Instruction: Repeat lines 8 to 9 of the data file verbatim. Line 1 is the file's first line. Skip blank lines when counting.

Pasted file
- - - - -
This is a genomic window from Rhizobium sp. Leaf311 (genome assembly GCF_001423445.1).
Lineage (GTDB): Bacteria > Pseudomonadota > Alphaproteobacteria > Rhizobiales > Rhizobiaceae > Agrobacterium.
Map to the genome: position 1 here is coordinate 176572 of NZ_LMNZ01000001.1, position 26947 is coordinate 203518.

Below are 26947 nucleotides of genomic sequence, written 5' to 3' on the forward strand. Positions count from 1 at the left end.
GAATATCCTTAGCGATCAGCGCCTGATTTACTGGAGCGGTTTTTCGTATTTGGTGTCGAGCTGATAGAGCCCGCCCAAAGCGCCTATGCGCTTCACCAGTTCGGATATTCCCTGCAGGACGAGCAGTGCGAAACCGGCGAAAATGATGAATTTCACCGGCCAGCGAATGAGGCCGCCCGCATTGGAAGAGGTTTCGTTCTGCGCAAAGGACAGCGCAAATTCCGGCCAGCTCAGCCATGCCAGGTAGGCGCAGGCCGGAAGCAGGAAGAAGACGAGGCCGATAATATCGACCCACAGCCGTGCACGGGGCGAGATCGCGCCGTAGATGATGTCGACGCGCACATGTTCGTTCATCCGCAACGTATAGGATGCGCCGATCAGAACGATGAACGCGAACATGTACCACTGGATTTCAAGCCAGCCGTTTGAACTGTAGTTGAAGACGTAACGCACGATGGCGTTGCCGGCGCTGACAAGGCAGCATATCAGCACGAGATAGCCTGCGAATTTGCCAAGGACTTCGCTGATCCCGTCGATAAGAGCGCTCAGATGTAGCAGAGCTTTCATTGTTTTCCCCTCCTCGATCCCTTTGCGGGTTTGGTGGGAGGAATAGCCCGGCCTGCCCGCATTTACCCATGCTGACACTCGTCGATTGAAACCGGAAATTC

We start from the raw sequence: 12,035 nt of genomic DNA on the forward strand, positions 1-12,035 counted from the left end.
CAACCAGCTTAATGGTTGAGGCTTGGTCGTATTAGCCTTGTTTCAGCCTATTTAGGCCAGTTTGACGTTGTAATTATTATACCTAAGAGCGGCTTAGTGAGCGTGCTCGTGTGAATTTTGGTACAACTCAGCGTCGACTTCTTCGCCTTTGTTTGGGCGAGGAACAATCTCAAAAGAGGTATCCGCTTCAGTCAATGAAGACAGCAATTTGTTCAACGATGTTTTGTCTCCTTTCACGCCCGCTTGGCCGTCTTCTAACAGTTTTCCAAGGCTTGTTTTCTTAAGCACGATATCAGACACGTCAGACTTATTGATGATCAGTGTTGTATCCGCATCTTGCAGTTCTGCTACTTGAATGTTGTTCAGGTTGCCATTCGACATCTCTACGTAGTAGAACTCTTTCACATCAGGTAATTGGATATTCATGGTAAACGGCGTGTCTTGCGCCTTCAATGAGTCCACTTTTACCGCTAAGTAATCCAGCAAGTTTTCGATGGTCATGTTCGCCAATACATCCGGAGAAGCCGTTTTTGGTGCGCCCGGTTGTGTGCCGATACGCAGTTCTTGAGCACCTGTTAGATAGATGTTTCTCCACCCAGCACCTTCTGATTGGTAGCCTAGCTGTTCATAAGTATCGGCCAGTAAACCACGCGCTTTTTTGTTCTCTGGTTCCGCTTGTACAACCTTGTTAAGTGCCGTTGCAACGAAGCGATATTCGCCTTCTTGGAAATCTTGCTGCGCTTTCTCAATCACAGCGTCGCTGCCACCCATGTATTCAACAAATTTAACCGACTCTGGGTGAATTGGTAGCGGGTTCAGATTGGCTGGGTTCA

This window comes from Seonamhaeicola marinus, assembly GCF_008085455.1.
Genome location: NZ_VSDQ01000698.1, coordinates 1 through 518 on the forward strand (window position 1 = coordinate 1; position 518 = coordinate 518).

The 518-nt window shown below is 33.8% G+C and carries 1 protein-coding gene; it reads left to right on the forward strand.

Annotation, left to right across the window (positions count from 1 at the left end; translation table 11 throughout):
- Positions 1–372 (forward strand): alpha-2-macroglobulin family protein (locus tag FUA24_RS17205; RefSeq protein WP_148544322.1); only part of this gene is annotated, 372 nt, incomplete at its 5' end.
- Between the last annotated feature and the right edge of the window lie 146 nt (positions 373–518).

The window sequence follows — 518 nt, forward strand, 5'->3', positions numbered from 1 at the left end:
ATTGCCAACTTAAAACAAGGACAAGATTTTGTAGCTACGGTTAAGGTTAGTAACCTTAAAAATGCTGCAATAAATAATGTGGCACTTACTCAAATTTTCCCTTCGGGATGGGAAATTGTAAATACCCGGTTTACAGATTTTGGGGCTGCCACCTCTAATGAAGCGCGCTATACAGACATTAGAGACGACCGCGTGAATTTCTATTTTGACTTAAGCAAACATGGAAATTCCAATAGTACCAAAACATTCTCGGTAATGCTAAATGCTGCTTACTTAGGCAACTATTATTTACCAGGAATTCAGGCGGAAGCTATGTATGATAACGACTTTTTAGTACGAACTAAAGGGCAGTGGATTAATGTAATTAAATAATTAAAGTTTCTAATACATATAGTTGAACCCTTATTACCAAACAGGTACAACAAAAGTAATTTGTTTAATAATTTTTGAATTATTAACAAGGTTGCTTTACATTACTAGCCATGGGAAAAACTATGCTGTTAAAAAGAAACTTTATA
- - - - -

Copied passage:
This window comes from Seonamhaeicola marinus, assembly GCF_008085455.1.
Genome location: NZ_VSDQ01000698.1, coordinates 1 through 518 on the forward strand (window position 1 = coordinate 1; position 518 = coordinate 518).